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Report on Galeras (Colombia) — September 1989

Scientific Event Alert Network Bulletin, vol. 14, no. 9 (September 1989)
Managing Editor: Lindsay McClelland.

Galeras (Colombia) Frequent seismicity continues

Please cite this report as:

Global Volcanism Program, 1989. Report on Galeras (Colombia). In: McClelland, L. (ed.), Scientific Event Alert Network Bulletin, 14:9. Smithsonian Institution. https://doi.org/10.5479/si.GVP.SEAN198909-351080.

Volcano Profile |  Complete Bulletin


Galeras

Colombia

1.22°N, 77.37°W; summit elev. 4276 m

All times are local (unless otherwise noted)


Although ash emission declined in May, fumarolic activity and seismicity have generally remained elevated.

In September, energy release and number of volcanic (high- and low-frequency) earthquakes remained stable (figure 9). Energy from long-period events increased slightly early in the month, but rapidly decreased to very low levels. Spasmodic tremor episodes, with periods of 0.25-0.50 seconds, increased slightly from August values. High-frequency events were centered roughly 9 km N of the crater at about 13 km depth until 11 September, when they became concentrated near the crater at 1-5 km depth (figure 10). On 30 September, an M 3 earthquake, 9 km SW of the crater at 8 km depth, was felt in Consacá (~4 km W of the summit). SO2 emissions were moderate, averaging ~800 t/d. Deformation data revealed no significant changes.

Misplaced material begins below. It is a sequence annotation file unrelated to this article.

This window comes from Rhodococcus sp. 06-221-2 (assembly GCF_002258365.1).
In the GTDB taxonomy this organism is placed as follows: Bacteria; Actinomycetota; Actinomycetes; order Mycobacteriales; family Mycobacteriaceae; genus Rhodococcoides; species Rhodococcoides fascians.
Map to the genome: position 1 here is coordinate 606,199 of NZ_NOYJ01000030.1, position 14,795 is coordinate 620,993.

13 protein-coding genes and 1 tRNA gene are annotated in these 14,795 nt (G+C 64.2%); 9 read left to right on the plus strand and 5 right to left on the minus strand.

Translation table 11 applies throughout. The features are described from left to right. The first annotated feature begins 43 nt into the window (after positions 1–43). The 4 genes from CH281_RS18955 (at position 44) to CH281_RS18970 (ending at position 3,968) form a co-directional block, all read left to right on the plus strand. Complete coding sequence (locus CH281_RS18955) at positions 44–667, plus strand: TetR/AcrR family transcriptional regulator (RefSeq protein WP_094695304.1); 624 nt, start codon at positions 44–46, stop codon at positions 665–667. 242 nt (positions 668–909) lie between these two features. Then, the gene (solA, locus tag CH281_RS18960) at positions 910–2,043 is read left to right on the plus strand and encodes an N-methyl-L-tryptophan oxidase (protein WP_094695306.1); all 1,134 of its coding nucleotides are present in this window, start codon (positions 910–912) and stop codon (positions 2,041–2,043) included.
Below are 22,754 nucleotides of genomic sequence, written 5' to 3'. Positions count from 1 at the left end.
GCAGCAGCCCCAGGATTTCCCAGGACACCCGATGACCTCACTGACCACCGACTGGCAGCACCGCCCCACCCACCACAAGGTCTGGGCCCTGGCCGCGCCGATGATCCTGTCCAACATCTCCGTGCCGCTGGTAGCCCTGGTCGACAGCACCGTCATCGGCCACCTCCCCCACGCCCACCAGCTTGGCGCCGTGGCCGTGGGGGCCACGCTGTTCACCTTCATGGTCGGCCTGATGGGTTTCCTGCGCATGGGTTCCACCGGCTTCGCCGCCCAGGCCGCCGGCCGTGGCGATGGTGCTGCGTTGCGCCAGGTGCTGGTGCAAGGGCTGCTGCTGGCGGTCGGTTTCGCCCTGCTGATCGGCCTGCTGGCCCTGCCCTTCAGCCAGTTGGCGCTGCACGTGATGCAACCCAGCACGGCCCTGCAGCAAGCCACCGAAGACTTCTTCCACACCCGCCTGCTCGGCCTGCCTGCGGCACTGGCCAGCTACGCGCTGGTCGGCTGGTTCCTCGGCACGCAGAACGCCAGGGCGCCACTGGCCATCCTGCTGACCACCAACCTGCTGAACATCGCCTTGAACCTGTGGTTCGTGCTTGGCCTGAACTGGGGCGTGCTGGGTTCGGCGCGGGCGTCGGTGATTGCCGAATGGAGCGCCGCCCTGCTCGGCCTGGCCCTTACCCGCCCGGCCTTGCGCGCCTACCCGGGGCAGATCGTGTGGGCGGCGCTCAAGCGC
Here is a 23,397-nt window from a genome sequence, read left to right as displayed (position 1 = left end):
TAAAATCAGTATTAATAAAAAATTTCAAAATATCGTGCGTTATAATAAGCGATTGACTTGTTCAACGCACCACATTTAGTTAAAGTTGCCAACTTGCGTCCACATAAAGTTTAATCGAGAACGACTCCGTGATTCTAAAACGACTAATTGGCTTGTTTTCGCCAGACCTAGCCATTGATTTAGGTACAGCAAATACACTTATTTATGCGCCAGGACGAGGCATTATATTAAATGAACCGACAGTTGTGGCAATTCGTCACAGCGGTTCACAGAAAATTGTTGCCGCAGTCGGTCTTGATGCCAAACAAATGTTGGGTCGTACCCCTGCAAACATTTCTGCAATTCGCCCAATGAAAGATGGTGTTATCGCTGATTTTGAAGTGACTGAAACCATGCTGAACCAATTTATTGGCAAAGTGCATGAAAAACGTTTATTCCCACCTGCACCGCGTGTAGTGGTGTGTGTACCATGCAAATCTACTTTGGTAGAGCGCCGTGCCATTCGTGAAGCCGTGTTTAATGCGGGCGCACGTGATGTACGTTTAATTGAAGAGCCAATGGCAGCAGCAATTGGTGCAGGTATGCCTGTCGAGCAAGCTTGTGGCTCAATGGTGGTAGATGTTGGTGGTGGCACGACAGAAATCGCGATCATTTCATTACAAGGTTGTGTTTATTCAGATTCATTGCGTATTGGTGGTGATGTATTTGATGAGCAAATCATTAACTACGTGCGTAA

Figure (see Caption) Figure 9. Daily energy release of high-frequency (upper curve) and low-frequency (lower curve) seismic events at Galeras, 1-30 September 1989. Courtesy of OVP.
Figure (see Caption) Figure 10. E-W cross-section of Galeras showing focal depths of 66 September earthquakes. Courtesy of OVP.

Geologic Background. Galeras, a stratovolcano with a large breached caldera located immediately west of the city of Pasto, is one of Colombia's most frequently active volcanoes. The dominantly andesitic complex has been active for more than 1 million years, and two major caldera collapse eruptions took place during the late Pleistocene. Long-term extensive hydrothermal alteration has contributed to large-scale edifice collapse on at least three occasions, producing debris avalanches that swept to the west and left a large horseshoe-shaped caldera inside which the modern cone has been constructed. Major explosive eruptions since the mid-Holocene have produced widespread tephra deposits and pyroclastic flows that swept all but the southern flanks. A central cone slightly lower than the caldera rim has been the site of numerous small-to-moderate historical eruptions since the time of the Spanish conquistadors.

Information Contacts: INGEOMINAS, Pasto.